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PNS Daily Newscast - September 20, 2019 


A whistleblower complaint against President Trump sets off tug-of-war between Congress and the White House; and students around the world strike today to demand action on climate change.

2020Talks - September 20, 2019. (3 min.)  


Climate change is a big issue this election season, and global climate strikes kick off, while UAW labor strikes continue.

Daily Newscasts

Proposed SNAP Cuts Would Hit New Yorkers Hard

Almost 1.7 million low-income people now receive SNAP benefits in New York City alone. (Paul Sableman/Flickr)
Almost 1.7 million low-income people now receive SNAP benefits in New York City alone. (Paul Sableman/Flickr)
August 21, 2017

NEW YORK -- A new analysis of President Donald Trump's proposed budget shows it would take billions from lower-income New Yorkers.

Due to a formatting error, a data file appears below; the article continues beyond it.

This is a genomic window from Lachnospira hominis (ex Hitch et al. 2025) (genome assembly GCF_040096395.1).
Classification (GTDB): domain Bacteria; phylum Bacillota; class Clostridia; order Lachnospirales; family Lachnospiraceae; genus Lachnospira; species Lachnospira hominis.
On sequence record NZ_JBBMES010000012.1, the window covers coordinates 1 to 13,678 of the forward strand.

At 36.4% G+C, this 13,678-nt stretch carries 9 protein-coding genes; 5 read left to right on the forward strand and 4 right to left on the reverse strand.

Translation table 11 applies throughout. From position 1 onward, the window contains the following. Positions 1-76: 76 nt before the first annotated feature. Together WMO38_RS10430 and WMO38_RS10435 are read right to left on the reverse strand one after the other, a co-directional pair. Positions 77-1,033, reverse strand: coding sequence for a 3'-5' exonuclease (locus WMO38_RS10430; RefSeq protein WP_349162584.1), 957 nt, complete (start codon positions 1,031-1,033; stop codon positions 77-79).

The president's budget would cut SNAP benefits, formerly known as food stamps, by $193 billion nationwide over ten years by moving some costs to the states, making stricter eligibility requirements and program reductions.

Joel Berg, CEO of the nonprofit Hunger Free America, said a New York City Independent Budget Office analysis showed by 2023 New York State's share would be about $1.2 billion a year.

"Even if a small percentage of these cuts go through,” Berg said, "we would see a dramatic increase in hunger and the closest to starvation-like conditions we've had in New York City since the Depression."

The IBO said while Congress is likely to substantially modify the President's proposals, reductions to entitlement programs are being seriously discussed.

The Trump budget also would cut Supplemental Security Income and Social Security Disability by $72 billion over ten years, and Temporary Assistance to Needy Families block grants by 10 percent - cuts Berg said New York State would be hard-pressed to replace.

"It'd be even worse in other parts of the country that are even less progressive than New York,” he said. "So, the impact truly could be devastating, not only in New York but nationwide."

Berg noted that opposition from Democrats and some moderate Republicans in Congress have so far kept cuts in the proposed House budget from coming to a vote.

Andrea Sears, Public News Service - NY